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Samsung officially kicked of its academic programs at its new Engineering Academy in the Addis Ababa Institute of Technology (AAiT) with the first class of 60 students drawn from AAiT at the new academic facility, which became the fourth of its kind in Africa. The others are in Kenya, Nigeria and South Africa.
This academy came as part of Samsung’s agreement, via a memorandum of understanding (MoU), with the Ethiopian government 18 months ago to play a significant role in growing technology, innovation, and transformation, while creating job opportunities, according to Robert Ngeru, Managing Director of Samsung East Africa. He hopes that the academy will enable Samsung to consolidate its growing local sales volume.
“We understood we are selling a lot more products in Ethiopia, as well as Africa. Looking at growing in Ethiopia means actually having engineers who can support the products we sell,” he said. “If we sell mobile phones, fridges and TVs but they cannot be serviced or supported, it is not helpful to the end user,” he said.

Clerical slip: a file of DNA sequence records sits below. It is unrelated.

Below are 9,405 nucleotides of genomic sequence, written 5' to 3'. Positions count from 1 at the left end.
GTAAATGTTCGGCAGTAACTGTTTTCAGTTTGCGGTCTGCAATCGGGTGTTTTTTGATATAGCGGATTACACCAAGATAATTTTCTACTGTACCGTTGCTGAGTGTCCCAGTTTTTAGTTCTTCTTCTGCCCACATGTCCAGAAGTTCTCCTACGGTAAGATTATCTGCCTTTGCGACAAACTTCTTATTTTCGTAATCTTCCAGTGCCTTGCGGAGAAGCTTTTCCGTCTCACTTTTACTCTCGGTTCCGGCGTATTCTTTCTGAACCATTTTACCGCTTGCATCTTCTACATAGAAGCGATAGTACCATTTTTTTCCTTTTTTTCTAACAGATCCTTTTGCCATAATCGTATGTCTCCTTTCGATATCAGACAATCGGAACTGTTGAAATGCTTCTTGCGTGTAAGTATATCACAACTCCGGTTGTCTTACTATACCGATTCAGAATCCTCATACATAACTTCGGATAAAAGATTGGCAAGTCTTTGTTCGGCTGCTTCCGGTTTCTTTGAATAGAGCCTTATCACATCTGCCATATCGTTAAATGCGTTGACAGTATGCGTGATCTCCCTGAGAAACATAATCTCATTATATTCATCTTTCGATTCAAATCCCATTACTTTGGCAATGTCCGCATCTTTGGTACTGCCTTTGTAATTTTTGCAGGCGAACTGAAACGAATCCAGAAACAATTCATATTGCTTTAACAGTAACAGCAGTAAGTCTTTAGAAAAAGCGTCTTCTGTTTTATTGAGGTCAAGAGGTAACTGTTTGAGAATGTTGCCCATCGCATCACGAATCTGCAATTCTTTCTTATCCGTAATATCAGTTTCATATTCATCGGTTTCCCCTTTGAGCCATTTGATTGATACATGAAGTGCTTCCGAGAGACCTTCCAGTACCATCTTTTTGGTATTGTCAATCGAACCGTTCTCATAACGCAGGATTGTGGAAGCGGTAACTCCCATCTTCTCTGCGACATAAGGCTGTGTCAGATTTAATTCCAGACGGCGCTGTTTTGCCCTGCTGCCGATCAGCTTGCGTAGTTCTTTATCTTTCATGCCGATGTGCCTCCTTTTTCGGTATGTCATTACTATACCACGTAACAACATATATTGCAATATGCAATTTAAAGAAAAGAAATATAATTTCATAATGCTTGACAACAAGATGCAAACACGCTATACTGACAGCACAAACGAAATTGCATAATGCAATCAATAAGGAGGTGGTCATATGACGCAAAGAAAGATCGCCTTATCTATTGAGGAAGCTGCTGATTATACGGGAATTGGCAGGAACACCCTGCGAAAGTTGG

Ngeru, explained that Samsung is providing the training to engineers free of charge and during their spare time so that they do not interrupt their additional education and so that they will obtain the best practices, innovation and solutions to be employed at Samsung or its partners like Ethio-Telecom in highly skilled jobs. Eventually, they may even start their own business, which would bring in more skilled labor to Ethiopia.
Dr. Admasu Tsegaye, President of Addis Ababa University, is hopeful that this academy will help transform the University.
“We are working hard to improve our graduate programs and until we build our own capacity, we are forming consortiums with foreign investors in order to run our graduate programs efficiently and effectively,” he said.
According to the president, one strategy for improvement is linking with industry. “In our new structure, we clearly indicated that we will focus on working with industry so that we can produce competent graduates that can help transform Ethiopia from an agricultural to an industrial economy,” he said.
“The Samsung Engineering Academy will play a big role in this because there will be so many experts in our graduate program,” said the President.
The president said that the university would try to bring other companies and organizations to help establish programs at the school.
“We are willing to work with other companies and we are trying to make it easy for other companies to work with us,” Admasu said. Plans are in the works for similar programs to be conducted on other campuses.